I didn’t have high expectations of this book. I’m not that much interested in the so-called new atheists, nor in those who argue against them. And I think the world probably has quite enough books about CS Lewis.
But I am interested in the philosophical arguuments generally. And I am a great fan of Lewis – he was a very formative influence on me as a teen and young adult. So I thought I’d read the book more or less for old times’ sake.
I’m glad I did.
What has Lewis got to say in 2014?
After an introductory chapter to rebut some modern attempts to minimise Lewis’ capabilities as a thinker, author and philosopher Peter Williams addresses five aspects of Lewis’ thinking:
The Positively Blunt Sword of Scientism
Lewis and Williams are critical of “scientism”, science raised to the level of a philosophy with the claim that sciences can explain all questions, and anything it can’t explain is meaningless. They see this as the revival of the refuted philosophy of logical positivism ( which states that the only statements which have meaning are those which are empirically verifiable). They also critique what they see as the new atheists’ misrepresentation of religion and faith, which they often base on the worst cases they can find.
A Desire for Divinity?
CS Lewis’ Surprised by Joy outlines the way his ‘nostalgic longing’ for something beyond what the natural world seemed bale to offer led him on a journey to eventually find God. Williams discusses this experience, and turns it into a formal philosophical argument, which he tries to defend. I think this is less successful than when Lewis described his own experience rather than present a formal argument. But it remains true that some people, atheist or believer, feel that without God life is meaningless or less attractive – some accept this, others feel it is a spur to search for something more.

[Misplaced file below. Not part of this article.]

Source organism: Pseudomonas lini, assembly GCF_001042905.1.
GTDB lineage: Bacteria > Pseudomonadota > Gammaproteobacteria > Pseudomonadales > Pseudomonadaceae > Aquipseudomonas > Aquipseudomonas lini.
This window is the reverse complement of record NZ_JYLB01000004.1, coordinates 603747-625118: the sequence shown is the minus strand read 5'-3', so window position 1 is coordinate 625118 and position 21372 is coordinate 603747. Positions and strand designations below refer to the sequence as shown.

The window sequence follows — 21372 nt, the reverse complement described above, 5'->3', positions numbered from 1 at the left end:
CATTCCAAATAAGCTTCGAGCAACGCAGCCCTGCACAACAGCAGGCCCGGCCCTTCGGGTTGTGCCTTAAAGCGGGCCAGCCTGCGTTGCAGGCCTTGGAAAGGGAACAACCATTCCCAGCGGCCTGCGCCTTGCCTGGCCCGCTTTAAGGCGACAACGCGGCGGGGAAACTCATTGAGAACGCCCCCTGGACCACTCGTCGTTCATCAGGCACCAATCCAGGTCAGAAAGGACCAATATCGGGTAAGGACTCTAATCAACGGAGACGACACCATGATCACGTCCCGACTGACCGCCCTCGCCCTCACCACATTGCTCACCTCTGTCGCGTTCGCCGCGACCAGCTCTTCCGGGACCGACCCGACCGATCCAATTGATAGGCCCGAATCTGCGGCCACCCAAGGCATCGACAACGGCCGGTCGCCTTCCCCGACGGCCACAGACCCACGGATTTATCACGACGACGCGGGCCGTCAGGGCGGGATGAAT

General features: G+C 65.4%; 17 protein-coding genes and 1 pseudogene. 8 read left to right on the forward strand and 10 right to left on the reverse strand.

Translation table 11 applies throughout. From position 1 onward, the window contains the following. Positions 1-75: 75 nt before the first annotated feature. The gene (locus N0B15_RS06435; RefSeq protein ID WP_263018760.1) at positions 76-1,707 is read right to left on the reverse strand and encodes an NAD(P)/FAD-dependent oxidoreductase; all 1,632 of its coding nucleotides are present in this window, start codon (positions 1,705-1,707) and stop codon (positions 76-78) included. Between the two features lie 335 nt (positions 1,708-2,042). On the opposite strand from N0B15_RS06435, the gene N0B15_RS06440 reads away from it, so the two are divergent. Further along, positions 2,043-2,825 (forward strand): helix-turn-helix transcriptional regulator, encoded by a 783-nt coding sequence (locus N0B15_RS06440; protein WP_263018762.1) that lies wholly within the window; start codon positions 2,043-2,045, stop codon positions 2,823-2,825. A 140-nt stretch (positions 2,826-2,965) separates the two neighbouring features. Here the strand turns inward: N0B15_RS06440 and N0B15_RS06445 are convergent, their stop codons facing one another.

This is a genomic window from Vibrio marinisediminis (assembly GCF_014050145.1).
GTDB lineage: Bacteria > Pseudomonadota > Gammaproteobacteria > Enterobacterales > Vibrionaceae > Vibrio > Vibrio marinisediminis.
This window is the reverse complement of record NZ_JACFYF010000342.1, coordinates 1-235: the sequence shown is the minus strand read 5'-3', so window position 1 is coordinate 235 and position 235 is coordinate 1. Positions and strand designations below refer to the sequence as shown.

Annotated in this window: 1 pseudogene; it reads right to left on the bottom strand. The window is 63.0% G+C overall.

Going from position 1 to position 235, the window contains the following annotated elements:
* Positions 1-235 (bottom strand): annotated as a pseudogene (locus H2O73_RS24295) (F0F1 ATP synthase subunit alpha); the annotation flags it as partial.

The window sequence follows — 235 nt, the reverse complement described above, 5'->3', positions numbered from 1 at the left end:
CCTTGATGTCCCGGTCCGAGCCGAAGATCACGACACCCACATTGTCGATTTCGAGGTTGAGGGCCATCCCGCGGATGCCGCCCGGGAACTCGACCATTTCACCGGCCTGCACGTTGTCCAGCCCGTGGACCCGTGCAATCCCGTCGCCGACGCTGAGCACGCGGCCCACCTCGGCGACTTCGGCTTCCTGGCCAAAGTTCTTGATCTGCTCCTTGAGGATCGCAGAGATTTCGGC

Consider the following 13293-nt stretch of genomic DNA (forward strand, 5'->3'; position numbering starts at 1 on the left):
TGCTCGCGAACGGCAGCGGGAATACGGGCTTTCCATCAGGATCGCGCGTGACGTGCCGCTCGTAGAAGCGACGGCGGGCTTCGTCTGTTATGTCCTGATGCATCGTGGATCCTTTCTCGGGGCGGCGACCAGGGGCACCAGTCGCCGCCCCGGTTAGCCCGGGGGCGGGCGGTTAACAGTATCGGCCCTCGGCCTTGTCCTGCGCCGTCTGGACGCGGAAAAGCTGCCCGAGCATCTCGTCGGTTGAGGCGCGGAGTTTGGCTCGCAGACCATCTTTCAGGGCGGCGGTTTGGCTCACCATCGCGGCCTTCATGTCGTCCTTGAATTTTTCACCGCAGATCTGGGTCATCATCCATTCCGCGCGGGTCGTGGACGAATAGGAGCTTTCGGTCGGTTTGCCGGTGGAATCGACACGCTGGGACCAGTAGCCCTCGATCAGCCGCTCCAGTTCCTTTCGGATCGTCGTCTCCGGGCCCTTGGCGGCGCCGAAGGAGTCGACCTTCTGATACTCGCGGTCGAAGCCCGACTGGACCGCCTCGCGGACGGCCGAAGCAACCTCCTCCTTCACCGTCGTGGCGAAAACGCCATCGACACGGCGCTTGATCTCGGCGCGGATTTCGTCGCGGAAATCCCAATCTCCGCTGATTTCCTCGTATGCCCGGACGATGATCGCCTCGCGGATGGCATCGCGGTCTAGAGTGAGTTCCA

The Argument from Reason
This is probably the most philosophically well-developed of Lewis’ arguments – if natural processes alone are responsible for the human mind, and natural selection favours genes that increase survival and reproduction, how can we have any confidence that our abstract thoughts are true? Williams argues that neuroscience and the philosophy of mind assume naturalism, but then are unable to explain consciousness. He discusses the many objections to the argument, and the responses which appear to show suggests that naturalism has been unable to explain what we all experience.
The Problem of Goodness
Lewis argues that if the logical positivism which the new atheists generally follow is true, then no moral judgments can be true, or even meaningful, because they cannot be reduced to empirically verifiable propositions. We may be able to verify the outcomes of certain actions, but we have no basis for saying our judgment about their rightness is “true”. But most of us make moral judgment that we seem to believe are true, so they must come from something more than naturalism. Again Williams discusses all the objections and how Lewis’ thought addresses those objections.
Jesus in the Dock
Lewis is probably most widely known, and criticised, for the ‘trilemma’ (which he was not the first to state), that when Jesus claimed to be the son of God, he was either a deceiver, or deceived or truly divine. Some counter with the suggestion that Jesus could have been honestly mistaken, while others question the reliability of the New Testament texts about Jesus, especially the claims to divinity. Williams counters by referencing the historical evidence for Jesus, and arguing that no other hypothesis explains the facts as well.
Why I appreciated this book
If this book had been just what the title indicated – CS Lewis vs the new atheists – it would have been interesting to Lewis buffs, but of little value to others. But it is much more than that.
Peter Williams is a philosopher, so he adds plenty to the argument. But the best part of the book (for me) was the copious references and quotes, from “new” atheists, Lewis and other contemporary christians. It will be a useful reference for me.
Who should read it?
Anyone who wants to gain a broad understanding of contemporary thinking on these arguments.
The arguments haven’t gone away. Occasionally you find atheists saying that all these arguments have been refuted, but they haven’t. They haven’t been proven true either. They remain as matters for discussion by philosophers and ordinary people alike.
This ordinary person still finds them to varying degrees persuasive. Others do too, while others don’t. And so the discussion will continue.